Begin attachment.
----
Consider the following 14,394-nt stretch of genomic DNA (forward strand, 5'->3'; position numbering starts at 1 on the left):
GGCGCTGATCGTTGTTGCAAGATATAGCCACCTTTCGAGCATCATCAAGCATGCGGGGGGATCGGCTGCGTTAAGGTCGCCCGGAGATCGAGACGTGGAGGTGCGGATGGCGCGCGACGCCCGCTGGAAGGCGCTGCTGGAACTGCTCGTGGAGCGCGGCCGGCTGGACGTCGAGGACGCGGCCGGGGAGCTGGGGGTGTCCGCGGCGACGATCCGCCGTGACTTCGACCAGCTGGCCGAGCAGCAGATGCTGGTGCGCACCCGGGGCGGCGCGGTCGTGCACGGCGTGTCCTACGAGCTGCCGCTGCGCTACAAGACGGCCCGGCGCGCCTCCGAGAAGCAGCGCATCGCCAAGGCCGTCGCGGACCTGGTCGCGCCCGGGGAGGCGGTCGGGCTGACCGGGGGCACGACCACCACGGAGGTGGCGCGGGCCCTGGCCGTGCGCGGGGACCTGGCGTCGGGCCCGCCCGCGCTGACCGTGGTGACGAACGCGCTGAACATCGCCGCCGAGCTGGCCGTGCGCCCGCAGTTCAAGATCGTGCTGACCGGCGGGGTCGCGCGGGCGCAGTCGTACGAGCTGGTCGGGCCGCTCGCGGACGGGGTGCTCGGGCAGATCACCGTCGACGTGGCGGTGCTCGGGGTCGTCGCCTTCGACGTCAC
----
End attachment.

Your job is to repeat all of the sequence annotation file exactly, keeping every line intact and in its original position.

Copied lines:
Consider the following 14,394-nt stretch of genomic DNA (forward strand, 5'->3'; position numbering starts at 1 on the left):
GGCGCTGATCGTTGTTGCAAGATATAGCCACCTTTCGAGCATCATCAAGCATGCGGGGGGATCGGCTGCGTTAAGGTCGCCCGGAGATCGAGACGTGGAGGTGCGGATGGCGCGCGACGCCCGCTGGAAGGCGCTGCTGGAACTGCTCGTGGAGCGCGGCCGGCTGGACGTCGAGGACGCGGCCGGGGAGCTGGGGGTGTCCGCGGCGACGATCCGCCGTGACTTCGACCAGCTGGCCGAGCAGCAGATGCTGGTGCGCACCCGGGGCGGCGCGGTCGTGCACGGCGTGTCCTACGAGCTGCCGCTGCGCTACAAGACGGCCCGGCGCGCCTCCGAGAAGCAGCGCATCGCCAAGGCCGTCGCGGACCTGGTCGCGCCCGGGGAGGCGGTCGGGCTGACCGGGGGCACGACCACCACGGAGGTGGCGCGGGCCCTGGCCGTGCGCGGGGACCTGGCGTCGGGCCCGCCCGCGCTGACCGTGGTGACGAACGCGCTGAACATCGCCGCCGAGCTGGCCGTGCGCCCGCAGTTCAAGATCGTGCTGACCGGCGGGGTCGCGCGGGCGCAGTCGTACGAGCTGGTCGGGCCGCTCGCGGACGGGGTGCTCGGGCAGATCACCGTCGACGTGGCGGTGCTCGGGGTCGTCGCCTTCGACGTCAC